The Administrative Procedure Act (APA) requires that agencies publish a rule not less than 30 days before the rule will become effective, unless an exception from this requirement applies (5 U.S.C. 553(d)(3)). Under the APA, agencies may bypass this 30-day delay for “good cause.” DOE is invoking the “good cause” exception in this instance and making these regulations effective immediately upon publication. The final rule published today updates but does not substantially change the existing rules for REPI in 10 CFR part 451, except as required by section 202 of EPACT 2005. The established REPI procedures specify an application period of October 1-December 31 (the first 3 months of the Federal fiscal year) for applicants to provide data on REPI energy produced during the prior fiscal year and to request payment for this energy. There are currently applicants awaiting payment out of FY06 funds for energy produced in FY05. However, payment has not yet been made because EPACT 2005 opened the FY06 funding to new applicants. The new applicants are unable to apply until the final rule is published. With a 30-day delay in effectiveness, there would be insufficient time remaining in FY06 for participants to apply for FY06 funds and for DOE to process those applications. In addition, DOE published a NOPR on June 26, 2006, that included notice of a possible August 31 deadline for applications for FY05 payments. Both EPACT 2005 and the NOPR have given potential REPI participants adequate notice to adjust their behavior. Moreover, DOE foresees little, if any, harm done by bypassing the 30-day delay in effectiveness, and only by making the rule effective upon publication can DOE fulfill the statute's objective of encouraging the production of renewable energy by providing incentive funding to the renewable energy producers.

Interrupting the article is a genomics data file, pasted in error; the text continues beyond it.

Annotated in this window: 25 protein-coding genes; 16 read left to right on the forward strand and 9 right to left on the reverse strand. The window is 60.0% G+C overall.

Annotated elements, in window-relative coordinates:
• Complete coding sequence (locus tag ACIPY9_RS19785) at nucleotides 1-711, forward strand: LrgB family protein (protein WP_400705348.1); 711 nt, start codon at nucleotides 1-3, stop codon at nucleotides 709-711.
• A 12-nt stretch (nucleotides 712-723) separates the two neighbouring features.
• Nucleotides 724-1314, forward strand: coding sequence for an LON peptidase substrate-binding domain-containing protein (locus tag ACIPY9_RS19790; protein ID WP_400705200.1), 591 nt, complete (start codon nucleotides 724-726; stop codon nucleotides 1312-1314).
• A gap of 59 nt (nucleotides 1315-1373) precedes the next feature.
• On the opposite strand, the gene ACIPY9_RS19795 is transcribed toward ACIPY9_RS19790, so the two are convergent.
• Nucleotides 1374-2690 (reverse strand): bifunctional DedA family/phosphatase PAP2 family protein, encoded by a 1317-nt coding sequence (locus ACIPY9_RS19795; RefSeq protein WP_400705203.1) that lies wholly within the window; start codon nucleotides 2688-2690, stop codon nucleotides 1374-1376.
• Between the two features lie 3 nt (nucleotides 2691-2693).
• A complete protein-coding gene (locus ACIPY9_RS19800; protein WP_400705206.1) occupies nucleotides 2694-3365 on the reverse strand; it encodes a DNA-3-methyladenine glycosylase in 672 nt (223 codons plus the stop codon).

IV. Regulatory Review

A. Executive Order 12866